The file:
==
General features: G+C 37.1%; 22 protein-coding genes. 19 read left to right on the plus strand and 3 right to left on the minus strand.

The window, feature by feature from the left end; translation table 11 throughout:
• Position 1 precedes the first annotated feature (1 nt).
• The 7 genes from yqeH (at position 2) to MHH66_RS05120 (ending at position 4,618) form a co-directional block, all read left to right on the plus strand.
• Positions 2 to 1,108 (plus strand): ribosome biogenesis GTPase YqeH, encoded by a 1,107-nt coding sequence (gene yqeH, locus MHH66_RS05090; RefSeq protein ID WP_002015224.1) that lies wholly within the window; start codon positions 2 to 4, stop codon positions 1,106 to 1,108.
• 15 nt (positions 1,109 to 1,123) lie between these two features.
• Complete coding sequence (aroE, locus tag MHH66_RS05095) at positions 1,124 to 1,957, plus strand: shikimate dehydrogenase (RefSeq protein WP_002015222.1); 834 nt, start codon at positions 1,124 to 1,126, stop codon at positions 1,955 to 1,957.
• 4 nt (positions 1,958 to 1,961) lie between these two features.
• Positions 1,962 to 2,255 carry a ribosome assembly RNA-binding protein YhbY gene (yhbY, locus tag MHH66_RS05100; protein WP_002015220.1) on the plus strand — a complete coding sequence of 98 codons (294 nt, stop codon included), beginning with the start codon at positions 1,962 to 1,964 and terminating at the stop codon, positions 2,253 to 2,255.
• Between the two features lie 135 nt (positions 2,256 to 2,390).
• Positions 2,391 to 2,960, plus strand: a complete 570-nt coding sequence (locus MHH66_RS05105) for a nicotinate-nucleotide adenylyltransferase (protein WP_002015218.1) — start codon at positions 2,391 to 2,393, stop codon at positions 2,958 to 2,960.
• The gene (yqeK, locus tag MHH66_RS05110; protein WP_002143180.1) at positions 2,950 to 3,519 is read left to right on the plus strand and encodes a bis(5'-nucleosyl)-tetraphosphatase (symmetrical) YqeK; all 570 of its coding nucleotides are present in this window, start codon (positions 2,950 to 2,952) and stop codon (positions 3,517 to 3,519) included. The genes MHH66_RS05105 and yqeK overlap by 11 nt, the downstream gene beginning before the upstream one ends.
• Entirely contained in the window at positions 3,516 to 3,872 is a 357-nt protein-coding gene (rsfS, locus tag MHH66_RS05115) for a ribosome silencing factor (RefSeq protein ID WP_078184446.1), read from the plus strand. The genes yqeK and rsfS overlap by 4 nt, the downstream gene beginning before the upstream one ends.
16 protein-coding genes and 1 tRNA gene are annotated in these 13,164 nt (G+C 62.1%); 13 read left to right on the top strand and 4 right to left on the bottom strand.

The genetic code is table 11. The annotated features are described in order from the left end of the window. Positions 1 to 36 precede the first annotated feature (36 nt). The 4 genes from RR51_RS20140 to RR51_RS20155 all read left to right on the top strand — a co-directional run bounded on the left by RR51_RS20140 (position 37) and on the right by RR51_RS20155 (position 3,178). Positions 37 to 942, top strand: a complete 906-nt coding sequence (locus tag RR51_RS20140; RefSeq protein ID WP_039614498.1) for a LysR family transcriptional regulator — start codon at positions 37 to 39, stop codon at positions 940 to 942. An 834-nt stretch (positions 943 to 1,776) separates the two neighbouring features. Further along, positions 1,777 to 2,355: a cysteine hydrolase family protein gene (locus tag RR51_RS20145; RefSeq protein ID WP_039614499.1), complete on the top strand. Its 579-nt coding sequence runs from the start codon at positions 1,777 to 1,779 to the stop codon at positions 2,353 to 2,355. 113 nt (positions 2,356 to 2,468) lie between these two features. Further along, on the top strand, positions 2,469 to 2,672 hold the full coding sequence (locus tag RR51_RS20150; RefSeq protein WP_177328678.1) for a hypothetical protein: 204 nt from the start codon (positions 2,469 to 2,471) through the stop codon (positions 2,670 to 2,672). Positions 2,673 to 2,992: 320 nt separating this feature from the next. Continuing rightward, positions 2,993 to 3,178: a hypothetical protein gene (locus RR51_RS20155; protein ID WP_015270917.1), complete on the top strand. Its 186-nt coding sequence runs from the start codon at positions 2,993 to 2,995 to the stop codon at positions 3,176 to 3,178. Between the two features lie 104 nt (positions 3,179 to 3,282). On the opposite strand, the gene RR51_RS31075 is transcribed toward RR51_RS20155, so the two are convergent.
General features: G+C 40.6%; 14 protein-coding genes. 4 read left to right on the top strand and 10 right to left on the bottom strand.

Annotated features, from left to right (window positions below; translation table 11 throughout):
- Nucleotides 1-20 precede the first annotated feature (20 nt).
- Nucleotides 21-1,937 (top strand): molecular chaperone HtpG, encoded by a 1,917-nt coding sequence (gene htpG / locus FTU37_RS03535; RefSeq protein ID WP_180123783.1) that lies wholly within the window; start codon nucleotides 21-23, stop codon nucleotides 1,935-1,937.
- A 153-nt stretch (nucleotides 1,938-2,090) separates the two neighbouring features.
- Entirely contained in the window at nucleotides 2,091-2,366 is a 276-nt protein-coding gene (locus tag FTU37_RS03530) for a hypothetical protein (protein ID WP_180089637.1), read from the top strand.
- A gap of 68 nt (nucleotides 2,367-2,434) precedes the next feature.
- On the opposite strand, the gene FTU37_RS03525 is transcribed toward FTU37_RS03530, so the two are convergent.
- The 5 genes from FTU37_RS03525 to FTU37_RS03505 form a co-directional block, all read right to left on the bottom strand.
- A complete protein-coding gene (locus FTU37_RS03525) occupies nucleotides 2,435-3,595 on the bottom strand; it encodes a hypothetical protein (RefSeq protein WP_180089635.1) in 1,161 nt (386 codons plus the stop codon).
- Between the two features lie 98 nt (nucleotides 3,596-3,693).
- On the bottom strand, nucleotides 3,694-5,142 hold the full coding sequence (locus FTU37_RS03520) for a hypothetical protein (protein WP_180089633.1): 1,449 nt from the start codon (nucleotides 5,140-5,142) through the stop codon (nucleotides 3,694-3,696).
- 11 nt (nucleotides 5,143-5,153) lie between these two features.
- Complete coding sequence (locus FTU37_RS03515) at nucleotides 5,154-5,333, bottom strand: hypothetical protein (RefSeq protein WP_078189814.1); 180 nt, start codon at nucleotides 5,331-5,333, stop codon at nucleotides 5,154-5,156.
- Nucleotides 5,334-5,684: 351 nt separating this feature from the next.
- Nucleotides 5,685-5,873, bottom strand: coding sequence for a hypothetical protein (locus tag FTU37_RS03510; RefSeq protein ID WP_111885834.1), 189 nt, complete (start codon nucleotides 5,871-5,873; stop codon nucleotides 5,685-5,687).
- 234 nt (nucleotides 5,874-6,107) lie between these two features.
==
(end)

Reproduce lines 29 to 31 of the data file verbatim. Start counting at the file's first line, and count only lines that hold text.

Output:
- Complete coding sequence (locus FTU37_RS03515) at nucleotides 5,154-5,333, bottom strand: hypothetical protein (RefSeq protein WP_078189814.1); 180 nt, start codon at nucleotides 5,331-5,333, stop codon at nucleotides 5,154-5,156.
- Nucleotides 5,334-5,684: 351 nt separating this feature from the next.
- Nucleotides 5,685-5,873, bottom strand: coding sequence for a hypothetical protein (locus tag FTU37_RS03510; RefSeq protein ID WP_111885834.1), 189 nt, complete (start codon nucleotides 5,871-5,873; stop codon nucleotides 5,685-5,687).